For so long as the present prodigious rate of technological progress keeps up, we will continually be entering the era of living longer. Each new generation benefits from medical technology unavailable to their parents, and accumulates the biochemical wear and tear of degenerative aging more slowly as a result. A recent New Scientist article contains this demographic factoid:
Of all the people in human history who ever reached the age of 65, half are alive now.
This is the result of a grand increase in wealth across the world over the past two centuries: more people, higher living standards, technological innovation, and better medicine combining to yield a steady increase in human longevity. Slow and steady might be slow and steady, but it soon enough creates a world very different from that inhabited by our grandparents when they were young.
Yet there is every reason to believe that what lies ahead is not more of the same, but a far more rapid leap in capabilities and outcomes. We don't stand on a flat slope of progress, but rather on the flatter, earlier sections of an exponential curve. The biotech revolution of the 21st century will do for our lifespans what the computing revolution of the past fifty years did for human communications:
It's quite likely that we'll all be wildly, humorously wrong about the details of implementation, culture and usage, but - barring existential catastrophe or disaster - [these technological capabilities] will come to pass. The human brain will be reverse engineered, simulated and improved upon. The same goes for the human body; radical life extension is one desirable outcome of this engineering process. We will merge with our machines as nanotechnology and molecular manufacturing become mature technologies. Recursively self-improving general artificial intelligence will develop, and then life will really get interesting very quickly. And so forth ... the question is not whether these things will happen, but rather when they will happen - and more importantly, are we going to be alive and in good health to see this wondrous future?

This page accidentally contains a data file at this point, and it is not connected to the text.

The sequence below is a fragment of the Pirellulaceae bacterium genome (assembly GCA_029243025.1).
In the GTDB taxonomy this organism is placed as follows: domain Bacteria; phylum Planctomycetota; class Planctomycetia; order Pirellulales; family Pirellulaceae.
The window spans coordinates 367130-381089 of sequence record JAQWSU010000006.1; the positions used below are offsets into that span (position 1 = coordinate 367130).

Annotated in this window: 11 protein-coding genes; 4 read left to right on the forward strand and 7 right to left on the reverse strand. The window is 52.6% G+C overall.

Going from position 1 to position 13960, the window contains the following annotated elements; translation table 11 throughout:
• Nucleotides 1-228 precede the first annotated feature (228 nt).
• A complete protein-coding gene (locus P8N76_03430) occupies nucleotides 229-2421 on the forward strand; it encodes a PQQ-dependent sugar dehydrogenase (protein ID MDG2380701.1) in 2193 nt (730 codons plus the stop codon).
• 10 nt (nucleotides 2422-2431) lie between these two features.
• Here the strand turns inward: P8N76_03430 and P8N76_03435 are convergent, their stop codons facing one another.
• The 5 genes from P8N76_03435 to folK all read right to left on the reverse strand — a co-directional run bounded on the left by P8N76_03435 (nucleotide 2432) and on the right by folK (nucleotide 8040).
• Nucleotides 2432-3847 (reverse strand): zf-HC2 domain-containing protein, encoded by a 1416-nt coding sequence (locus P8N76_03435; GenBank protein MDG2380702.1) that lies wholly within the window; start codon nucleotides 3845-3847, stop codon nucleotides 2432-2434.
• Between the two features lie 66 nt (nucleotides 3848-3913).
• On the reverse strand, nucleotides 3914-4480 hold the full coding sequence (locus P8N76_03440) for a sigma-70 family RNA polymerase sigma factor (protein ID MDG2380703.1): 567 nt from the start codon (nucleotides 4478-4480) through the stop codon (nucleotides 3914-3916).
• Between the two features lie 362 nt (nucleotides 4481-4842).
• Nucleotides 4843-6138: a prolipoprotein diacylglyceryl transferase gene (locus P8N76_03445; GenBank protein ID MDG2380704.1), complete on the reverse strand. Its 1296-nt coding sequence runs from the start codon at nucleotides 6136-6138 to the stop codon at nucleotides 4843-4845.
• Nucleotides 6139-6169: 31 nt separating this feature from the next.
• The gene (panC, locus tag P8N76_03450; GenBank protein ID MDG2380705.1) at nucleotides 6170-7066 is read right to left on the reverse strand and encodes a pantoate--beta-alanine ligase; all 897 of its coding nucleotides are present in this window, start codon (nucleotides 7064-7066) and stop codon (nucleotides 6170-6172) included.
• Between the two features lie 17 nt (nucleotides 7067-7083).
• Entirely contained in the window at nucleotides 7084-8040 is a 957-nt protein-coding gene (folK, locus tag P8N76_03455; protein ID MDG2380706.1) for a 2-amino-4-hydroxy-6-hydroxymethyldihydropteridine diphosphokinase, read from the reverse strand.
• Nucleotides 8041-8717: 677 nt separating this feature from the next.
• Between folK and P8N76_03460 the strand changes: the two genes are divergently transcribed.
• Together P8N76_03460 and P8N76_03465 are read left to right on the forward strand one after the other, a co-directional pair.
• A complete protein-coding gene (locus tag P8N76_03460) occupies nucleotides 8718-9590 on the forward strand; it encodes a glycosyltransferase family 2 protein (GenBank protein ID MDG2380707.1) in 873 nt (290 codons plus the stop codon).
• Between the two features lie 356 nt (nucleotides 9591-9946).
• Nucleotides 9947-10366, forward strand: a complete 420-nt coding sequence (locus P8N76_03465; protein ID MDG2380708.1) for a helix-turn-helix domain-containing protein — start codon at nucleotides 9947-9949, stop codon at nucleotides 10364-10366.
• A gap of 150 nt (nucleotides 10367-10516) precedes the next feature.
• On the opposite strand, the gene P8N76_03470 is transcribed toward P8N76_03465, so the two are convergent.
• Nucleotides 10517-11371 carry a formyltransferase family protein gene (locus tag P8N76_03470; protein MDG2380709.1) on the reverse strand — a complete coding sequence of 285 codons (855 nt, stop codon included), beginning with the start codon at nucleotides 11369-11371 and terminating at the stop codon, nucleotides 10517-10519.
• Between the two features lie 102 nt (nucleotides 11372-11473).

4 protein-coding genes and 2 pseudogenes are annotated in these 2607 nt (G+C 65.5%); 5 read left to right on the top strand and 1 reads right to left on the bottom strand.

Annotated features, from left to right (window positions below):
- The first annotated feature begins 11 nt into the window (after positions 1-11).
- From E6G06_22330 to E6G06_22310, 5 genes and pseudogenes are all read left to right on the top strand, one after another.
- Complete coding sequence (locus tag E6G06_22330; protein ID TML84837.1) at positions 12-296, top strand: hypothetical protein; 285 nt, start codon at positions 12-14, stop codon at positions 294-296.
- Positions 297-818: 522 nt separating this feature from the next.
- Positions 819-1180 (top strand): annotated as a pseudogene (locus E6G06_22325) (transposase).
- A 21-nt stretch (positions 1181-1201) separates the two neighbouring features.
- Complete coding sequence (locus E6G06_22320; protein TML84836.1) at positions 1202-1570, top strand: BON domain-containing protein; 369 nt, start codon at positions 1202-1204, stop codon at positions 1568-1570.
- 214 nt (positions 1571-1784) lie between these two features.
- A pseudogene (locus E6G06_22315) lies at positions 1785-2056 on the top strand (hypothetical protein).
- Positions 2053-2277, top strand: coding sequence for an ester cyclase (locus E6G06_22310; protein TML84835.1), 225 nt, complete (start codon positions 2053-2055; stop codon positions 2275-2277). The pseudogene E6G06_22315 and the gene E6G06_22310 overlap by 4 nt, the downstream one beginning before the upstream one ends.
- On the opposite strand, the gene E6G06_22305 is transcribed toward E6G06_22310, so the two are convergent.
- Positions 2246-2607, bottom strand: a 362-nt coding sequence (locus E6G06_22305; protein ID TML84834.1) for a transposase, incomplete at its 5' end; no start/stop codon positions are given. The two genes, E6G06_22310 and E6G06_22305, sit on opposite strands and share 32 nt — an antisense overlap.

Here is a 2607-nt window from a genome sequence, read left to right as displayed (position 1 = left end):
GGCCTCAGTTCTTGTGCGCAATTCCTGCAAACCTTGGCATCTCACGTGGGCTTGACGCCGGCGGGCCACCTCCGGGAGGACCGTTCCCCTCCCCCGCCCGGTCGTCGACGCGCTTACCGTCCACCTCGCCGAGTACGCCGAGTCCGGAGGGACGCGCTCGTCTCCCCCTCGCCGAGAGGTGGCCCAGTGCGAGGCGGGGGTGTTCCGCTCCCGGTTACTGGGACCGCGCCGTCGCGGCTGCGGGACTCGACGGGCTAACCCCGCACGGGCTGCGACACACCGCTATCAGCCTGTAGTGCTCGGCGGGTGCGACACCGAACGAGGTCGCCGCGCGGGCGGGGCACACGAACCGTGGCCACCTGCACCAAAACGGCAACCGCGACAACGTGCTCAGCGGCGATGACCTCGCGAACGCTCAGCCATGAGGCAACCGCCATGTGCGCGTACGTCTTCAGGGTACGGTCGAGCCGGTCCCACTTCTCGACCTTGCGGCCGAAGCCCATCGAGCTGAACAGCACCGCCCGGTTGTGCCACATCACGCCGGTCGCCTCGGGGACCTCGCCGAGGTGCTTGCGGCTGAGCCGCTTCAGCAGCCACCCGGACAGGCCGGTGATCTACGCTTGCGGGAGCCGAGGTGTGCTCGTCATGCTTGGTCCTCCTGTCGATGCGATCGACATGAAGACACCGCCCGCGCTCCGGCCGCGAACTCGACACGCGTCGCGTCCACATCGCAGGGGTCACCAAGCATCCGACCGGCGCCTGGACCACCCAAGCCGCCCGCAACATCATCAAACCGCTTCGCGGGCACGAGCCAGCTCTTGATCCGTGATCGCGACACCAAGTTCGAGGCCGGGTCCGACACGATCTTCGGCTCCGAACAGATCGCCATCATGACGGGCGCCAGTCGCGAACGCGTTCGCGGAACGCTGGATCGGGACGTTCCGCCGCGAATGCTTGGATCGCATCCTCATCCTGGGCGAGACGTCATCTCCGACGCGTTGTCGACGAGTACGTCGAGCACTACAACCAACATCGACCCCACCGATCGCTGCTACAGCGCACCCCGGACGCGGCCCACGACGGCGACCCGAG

Whether we get to see medical technologies capable of repairing the damage of aging in the human body is very much up to us. The path is clear, but too few researchers are presently working on it. The public at large are not particularly aware yet that the possibility exists, or that meaningful progress is plausible within their lifetimes. So we will see the future of greatly increased longevity and the reversal of aging if we work for it, and we won't if we sit back and let things slide.